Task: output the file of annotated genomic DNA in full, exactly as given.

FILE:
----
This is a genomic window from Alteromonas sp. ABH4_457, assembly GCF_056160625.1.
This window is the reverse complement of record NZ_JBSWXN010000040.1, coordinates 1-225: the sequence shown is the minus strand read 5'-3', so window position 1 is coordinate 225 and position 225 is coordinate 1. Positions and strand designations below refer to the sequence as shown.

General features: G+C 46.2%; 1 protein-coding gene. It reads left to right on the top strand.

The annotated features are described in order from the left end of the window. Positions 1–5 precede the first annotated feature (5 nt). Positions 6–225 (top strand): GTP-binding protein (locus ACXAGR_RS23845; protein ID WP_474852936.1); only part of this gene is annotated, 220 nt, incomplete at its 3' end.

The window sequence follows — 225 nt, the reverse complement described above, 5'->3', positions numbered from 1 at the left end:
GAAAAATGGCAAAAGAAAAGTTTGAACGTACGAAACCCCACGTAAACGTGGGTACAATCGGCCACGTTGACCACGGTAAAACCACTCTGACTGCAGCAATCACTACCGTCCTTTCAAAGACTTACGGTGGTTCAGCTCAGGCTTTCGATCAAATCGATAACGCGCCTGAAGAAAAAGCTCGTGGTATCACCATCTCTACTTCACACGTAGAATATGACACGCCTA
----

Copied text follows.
This is a genomic window from Alteromonas sp. ABH4_457, assembly GCF_056160625.1.
This window is the reverse complement of record NZ_JBSWXN010000040.1, coordinates 1-225: the sequence shown is the minus strand read 5'-3', so window position 1 is coordinate 225 and position 225 is coordinate 1. Positions and strand designations below refer to the sequence as shown.

General features: G+C 46.2%; 1 protein-coding gene. It reads left to right on the top strand.

The annotated features are described in order from the left end of the window. Positions 1–5 precede the first annotated feature (5 nt). Positions 6–225 (top strand): GTP-binding protein (locus ACXAGR_RS23845; protein ID WP_474852936.1); only part of this gene is annotated, 220 nt, incomplete at its 3' end.

The window sequence follows — 225 nt, the reverse complement described above, 5'->3', positions numbered from 1 at the left end:
GAAAAATGGCAAAAGAAAAGTTTGAACGTACGAAACCCCACGTAAACGTGGGTACAATCGGCCACGTTGACCACGGTAAAACCACTCTGACTGCAGCAATCACTACCGTCCTTTCAAAGACTTACGGTGGTTCAGCTCAGGCTTTCGATCAAATCGATAACGCGCCTGAAGAAAAAGCTCGTGGTATCACCATCTCTACTTCACACGTAGAATATGACACGCCTA